The foreign strategy of Trump’s administration continues to cause confusion and uncertainty in the international community, as was revealed during Trump’s first trip abroad, which took him to Saudi Arabia and Israel. He did not demonstrate diplomatic talent in either of the two countries, instead resolving issues as if he were dealing with merely commercial matters in which there are no political or ethical implications or a defense of Western values. In contrast to what other presidents, particularly Obama, have done, in Riyadh, Trump made it clear by signing a $110,000 million contract for the sale of arms, that he does not intend to give lessons to anyone, and that his interest was in the search for partners that share our objectives. In this, he forgets that the demand for respectful politics with human rights and democracy is an essential part of traditional American foreign politics.
It is obvious this attitude can be very effective in doing business, but diplomacy is much more complex and depends on international balances that require stability and trust between the powers involved. The same president who intends to ban the entry of immigrants from certain Muslim countries, and who has repeatedly stated that “Islam hates us,” defended an alliance of leading Islamic leaders to combat jihadi terrorism. He declared that Islam is one of the world’s “biggest faiths,” and he did so in a country that, like Saudi Arabia, maintains a regime that governs with one of the most radical interpretations of the Quran, such as Wahhabism – a source of instability in the area due to its bitter struggle against Shiism, especially in Yemen.
On the other hand, not even Rouhani's overwhelming electoral victory in Iran, which guarantees a certain openness of Islamic theocracy, has loosened Trump’s anti-Iranian discourse, which contrasts with the facts. It is true Trump has recently vetoed several Iranian businessmen, but he has so far respected the conditions of the anti-nuclear program signed between Iran and the Obama administration that managed to implicate the Islamic Republic in the fight against the Islamic State in Syria and Iraq. Last Monday, his Israeli counterpart, Benjamin Netanyahu, assured Trump in his visit to Jerusalem that Iran will never have nuclear weapons and that the “terrible” agreement of 2015 has only allowed the enrichment and strengthening of the ayatollahs’ regime.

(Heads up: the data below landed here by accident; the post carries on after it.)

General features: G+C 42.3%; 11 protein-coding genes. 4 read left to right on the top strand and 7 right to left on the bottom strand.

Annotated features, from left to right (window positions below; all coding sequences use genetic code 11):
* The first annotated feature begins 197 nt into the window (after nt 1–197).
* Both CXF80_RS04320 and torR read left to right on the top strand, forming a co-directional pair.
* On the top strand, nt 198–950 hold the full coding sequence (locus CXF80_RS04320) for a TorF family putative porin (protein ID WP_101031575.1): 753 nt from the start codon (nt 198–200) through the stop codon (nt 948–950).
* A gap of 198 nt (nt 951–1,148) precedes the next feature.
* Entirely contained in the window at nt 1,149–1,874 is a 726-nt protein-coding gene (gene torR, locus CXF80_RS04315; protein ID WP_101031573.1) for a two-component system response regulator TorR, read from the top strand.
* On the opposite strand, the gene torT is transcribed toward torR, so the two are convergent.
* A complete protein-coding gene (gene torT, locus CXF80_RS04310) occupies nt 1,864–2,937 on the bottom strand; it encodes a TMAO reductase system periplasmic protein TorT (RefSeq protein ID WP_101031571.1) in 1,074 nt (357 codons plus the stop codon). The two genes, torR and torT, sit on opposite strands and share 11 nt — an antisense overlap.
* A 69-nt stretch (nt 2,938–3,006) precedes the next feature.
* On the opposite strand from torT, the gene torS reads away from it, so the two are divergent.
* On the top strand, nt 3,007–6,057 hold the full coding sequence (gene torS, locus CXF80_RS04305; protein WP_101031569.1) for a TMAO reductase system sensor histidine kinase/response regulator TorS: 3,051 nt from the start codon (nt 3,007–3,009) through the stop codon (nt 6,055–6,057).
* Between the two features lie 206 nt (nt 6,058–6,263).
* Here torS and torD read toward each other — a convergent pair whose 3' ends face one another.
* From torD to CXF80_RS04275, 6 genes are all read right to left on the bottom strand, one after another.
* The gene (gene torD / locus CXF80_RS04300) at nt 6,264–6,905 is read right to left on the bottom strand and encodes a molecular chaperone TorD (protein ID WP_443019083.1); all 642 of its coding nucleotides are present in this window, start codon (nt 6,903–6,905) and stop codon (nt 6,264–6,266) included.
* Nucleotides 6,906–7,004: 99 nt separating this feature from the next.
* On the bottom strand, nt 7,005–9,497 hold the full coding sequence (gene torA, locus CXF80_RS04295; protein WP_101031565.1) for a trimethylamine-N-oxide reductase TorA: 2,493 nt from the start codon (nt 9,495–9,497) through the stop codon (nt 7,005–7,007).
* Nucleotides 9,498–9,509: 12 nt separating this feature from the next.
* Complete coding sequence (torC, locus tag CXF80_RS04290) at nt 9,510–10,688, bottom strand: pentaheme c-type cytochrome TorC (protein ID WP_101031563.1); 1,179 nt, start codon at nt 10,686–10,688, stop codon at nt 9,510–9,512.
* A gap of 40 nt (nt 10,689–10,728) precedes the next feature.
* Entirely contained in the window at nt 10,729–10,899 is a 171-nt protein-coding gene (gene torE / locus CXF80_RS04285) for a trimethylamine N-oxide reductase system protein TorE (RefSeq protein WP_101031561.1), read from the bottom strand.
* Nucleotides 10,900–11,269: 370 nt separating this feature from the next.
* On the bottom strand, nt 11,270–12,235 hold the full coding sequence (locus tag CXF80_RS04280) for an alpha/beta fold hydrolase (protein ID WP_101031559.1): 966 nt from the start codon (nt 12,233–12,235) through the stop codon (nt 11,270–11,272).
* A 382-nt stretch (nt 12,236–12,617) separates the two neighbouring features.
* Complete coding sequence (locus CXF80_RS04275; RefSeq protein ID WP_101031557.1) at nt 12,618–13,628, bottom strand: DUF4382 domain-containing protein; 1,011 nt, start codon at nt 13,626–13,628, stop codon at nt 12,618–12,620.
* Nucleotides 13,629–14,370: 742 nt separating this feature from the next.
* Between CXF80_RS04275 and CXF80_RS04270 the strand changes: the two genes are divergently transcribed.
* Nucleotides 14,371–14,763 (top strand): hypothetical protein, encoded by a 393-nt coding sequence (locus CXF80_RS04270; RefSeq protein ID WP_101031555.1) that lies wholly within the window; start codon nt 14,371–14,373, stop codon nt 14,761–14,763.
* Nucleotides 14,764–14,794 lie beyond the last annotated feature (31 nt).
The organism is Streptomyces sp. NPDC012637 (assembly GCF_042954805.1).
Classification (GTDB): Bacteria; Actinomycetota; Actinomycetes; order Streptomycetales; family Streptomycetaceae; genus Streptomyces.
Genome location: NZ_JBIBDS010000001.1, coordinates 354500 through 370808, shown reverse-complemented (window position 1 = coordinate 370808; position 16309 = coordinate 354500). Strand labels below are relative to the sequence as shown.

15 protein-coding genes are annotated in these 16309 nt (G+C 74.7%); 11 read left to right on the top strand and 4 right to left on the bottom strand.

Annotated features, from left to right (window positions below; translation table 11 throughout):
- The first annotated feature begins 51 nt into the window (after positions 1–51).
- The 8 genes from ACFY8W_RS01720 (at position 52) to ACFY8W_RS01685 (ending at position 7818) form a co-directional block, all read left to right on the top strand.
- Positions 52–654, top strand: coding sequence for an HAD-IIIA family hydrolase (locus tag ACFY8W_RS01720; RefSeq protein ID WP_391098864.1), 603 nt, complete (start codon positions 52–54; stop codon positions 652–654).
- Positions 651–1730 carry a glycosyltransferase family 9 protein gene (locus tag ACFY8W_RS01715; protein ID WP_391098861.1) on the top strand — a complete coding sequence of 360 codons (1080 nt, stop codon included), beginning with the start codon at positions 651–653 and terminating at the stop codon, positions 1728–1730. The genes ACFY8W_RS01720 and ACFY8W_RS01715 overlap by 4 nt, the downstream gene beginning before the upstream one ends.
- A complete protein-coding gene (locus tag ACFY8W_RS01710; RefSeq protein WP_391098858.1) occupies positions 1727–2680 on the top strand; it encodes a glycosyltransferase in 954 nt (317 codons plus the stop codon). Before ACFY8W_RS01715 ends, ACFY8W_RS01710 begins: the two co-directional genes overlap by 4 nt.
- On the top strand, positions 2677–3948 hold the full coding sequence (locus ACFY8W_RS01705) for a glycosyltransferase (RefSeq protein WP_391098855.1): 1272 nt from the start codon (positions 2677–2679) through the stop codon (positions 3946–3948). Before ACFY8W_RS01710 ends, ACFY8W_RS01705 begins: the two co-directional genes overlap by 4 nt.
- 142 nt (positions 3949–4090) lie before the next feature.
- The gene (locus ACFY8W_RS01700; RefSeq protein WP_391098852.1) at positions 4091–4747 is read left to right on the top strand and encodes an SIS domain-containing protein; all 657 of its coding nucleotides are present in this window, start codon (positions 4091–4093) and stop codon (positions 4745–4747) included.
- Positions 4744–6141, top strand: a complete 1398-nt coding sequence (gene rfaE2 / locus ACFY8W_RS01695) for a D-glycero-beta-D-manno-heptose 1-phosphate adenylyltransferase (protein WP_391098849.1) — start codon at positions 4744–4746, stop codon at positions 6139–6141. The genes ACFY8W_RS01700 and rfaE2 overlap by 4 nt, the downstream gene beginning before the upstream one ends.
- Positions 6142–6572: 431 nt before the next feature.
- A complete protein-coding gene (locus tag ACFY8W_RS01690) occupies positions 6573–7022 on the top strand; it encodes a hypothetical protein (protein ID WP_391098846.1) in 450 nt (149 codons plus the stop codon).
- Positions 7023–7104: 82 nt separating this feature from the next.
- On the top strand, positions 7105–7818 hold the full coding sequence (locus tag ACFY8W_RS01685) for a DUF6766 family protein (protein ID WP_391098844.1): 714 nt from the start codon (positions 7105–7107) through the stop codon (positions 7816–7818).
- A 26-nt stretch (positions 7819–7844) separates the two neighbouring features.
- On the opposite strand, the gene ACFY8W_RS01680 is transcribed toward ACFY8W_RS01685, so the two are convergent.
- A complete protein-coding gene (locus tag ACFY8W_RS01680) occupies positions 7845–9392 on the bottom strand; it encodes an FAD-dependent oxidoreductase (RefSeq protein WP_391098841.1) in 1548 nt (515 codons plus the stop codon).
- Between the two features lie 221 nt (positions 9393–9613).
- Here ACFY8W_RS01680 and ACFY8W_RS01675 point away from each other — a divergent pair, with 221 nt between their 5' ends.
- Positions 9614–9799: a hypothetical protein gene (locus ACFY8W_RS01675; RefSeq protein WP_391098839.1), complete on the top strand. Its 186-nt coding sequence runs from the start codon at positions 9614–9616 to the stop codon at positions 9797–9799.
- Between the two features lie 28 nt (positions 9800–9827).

But the Israeli cabinet, which publicly celebrated Trump's victory in November and the end of the Obama era, could not be fully satisfied with him, as he has troublesome conflicting relations. Trump has not fulfilled his promise to recognize the capital of Jerusalem by moving the headquarters of the American embassy there. Furthermore, he has rejected the creation of new settlements in the West Bank and he has met in Bethlehem with Palestinian President Mahmoud Abbas. Netanyahu also views the sale of arms to Saudi Arabia suspiciously, especially the F-15’s, as it reinforces Riyadh’s hegemony over the airspace in the Gulf. Despite this, Trump made several symbolic gestures, such as visiting the Wailing Wall and betting on, without specifying how, peace between Israelis and Palestinians, while maintaining ambiguity about the existence of two states.
Adding a sense of insecurity among his partners in the area, Trump threatened OPEC, in particular Saudi Arabia, which aims to control the oil market. It is true that according to its own forecasts, thanks to fracking and a commitment to unconventional hydrocarbons and the authorization of new oil explorations in Alaska, the U.S. aims to achieve energy self-sufficiency in a few years, reducing to a minimum its dependence on the oil and gas of the Gulf countries. Therefore, the U.S. could devote all its energy to competing commercially with China, the world power that questions its economic hegemony. But putting the country’s strategic reserves on the market to reduce its public debt and to damage the economies of mainly Saudi Arabia and Russia creates unpredictable consequences. The foreign policy Trump has begun to build does not generate trust among any of his traditional partners around the world. Thus it will be difficult for the U.S. to continue to lead international relations.